To begin my last day at Davos, I will try to regain my ornithological story line, which time did not permit yesterday. My day was largely spent in sessions with a variety of Wandering Albatrosses/Long-term Investors. The topics discussed included:
- What is the definition of long-term from the perspective of corporates, fund managers and capital providers? The corporates were focused on time to transform companies, recognising that a transformation process is not likely to be executed in a straight line. Much discussion of how corporate managers are compensated over several years’ performance while most investment managers are compensated on an annual basis. Conclusion is that it truly long-term is an attitude that needs to come from corporate and institutional boards (and is actually becoming more short-term). For a Wandering Albatross this equates to a long-term flight plan while the oceans experience disrupting storms.
- How is value created in the long-term? Focus was on clear strategies and their implementation as well as capital allocation discipline. The other primary focus was on people development to make sure that the best talent was constantly identified and supported. Once again this equates to developing strong chicks and helping them develop effective flight plans.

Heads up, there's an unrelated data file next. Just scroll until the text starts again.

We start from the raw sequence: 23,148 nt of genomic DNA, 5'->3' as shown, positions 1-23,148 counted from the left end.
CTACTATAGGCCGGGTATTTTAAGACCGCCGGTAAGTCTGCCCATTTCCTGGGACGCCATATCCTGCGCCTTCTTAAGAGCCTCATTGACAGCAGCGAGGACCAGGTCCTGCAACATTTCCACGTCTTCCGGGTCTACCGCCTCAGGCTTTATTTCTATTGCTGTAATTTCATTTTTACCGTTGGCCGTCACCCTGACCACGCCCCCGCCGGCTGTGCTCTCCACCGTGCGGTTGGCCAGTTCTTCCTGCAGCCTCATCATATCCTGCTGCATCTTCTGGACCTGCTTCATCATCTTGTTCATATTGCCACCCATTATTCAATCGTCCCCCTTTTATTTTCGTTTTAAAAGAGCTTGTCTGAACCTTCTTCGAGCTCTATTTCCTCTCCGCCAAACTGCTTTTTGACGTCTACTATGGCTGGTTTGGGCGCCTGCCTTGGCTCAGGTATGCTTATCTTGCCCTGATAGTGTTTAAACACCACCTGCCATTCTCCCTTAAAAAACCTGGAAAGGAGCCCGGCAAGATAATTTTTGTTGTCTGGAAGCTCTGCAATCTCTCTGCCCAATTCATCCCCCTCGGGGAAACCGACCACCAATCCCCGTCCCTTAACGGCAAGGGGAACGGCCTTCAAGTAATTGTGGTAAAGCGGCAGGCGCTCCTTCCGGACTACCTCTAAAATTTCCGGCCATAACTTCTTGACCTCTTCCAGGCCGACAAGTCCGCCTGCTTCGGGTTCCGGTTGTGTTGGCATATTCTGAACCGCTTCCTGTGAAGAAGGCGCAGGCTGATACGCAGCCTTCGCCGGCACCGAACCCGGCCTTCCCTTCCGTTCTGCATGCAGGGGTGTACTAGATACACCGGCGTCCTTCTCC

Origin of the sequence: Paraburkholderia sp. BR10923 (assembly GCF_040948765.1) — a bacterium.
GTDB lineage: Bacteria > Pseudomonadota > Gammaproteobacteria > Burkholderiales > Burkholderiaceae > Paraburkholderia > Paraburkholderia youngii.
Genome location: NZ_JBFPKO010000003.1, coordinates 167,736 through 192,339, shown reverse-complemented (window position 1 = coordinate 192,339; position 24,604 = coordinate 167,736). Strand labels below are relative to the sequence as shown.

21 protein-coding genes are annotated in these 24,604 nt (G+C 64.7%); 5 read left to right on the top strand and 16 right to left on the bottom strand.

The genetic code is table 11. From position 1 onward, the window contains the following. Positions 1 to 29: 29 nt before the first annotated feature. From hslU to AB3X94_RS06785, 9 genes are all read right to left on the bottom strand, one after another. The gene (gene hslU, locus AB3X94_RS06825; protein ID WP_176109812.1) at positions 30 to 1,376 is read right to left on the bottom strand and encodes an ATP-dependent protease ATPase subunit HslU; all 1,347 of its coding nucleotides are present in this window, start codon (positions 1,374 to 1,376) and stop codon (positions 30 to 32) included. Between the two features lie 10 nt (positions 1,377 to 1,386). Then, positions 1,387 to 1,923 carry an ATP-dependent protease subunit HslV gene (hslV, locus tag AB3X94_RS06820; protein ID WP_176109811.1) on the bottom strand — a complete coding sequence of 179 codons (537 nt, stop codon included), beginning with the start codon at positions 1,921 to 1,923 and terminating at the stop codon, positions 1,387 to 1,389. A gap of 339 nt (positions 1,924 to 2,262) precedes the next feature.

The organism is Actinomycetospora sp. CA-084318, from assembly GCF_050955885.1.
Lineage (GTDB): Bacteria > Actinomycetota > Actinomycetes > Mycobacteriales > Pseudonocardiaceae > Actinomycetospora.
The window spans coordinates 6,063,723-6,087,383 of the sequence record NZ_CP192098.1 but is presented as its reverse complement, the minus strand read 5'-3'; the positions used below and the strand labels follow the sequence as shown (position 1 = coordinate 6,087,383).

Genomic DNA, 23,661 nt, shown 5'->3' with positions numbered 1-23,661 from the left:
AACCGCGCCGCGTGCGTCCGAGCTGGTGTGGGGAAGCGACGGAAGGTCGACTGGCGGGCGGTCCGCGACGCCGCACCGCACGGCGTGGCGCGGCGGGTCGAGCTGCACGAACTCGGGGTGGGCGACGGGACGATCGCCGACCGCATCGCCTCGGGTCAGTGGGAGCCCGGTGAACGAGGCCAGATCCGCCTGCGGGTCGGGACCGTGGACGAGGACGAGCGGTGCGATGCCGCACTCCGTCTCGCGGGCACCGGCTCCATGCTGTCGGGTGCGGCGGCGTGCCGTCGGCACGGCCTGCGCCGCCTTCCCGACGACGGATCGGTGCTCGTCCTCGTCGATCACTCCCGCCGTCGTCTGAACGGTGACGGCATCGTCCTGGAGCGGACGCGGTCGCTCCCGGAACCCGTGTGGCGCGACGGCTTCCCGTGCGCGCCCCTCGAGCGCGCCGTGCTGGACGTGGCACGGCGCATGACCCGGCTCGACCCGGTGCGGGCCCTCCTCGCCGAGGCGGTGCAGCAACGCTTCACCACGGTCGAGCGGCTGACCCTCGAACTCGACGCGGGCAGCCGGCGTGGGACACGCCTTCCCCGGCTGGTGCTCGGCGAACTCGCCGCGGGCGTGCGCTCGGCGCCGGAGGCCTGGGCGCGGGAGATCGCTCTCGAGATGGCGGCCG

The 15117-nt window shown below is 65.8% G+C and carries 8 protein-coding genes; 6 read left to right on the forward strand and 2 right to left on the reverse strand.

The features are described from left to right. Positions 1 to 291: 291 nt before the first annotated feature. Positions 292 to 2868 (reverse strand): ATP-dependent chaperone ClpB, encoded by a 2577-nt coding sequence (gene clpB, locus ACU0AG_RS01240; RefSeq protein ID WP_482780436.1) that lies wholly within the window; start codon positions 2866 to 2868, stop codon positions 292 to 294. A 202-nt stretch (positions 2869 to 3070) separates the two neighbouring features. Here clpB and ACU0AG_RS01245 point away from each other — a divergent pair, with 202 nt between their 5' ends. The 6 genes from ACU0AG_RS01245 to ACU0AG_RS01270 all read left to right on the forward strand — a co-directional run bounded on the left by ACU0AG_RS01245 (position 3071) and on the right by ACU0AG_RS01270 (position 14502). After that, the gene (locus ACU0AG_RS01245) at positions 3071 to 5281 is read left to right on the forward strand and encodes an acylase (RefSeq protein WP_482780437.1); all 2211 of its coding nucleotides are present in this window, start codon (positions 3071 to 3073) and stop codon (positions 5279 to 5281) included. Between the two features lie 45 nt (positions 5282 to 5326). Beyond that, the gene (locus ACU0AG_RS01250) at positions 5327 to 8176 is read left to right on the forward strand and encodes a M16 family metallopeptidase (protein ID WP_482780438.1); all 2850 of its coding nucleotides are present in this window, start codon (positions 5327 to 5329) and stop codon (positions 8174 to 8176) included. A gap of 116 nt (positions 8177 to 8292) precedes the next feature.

- What are the levers that investors have at their disposal? The focus of the discussion here was on the importance of strong personal relationships and non-financial metrics. There was a recognition that investors needed to have good industry knowledge to be effective. This is simply recognising that wandering albatrosses, snow geese, robins and narina trogons are all different species with foraging strategies that vary.
A different session focused on prosperous longevity and the importance of integrated pension fund, health-care, and healthy real estate communities to support an ageing population. This is hard to translate, but is roughly how to maintain older whooping cranes in the crane community, recognising that they have migrating habits that are valuable to remember but that they need more support in terms of food and familial backing (not sure that it really works this way, lest I mislead you).
Lastly, I attended a session in which U. S. Secretary of State John Kerry spoke about the various Middle East hot spots, particularly the Israel/Palestine issues and how hard the U. S. was working to help solve the challenges. He spoke eloquently and forcefully about how important solving these issues is to everyone in the Middle East and in the world. An involved bald eagle chirping (they really have a funny call) in an articulate manner.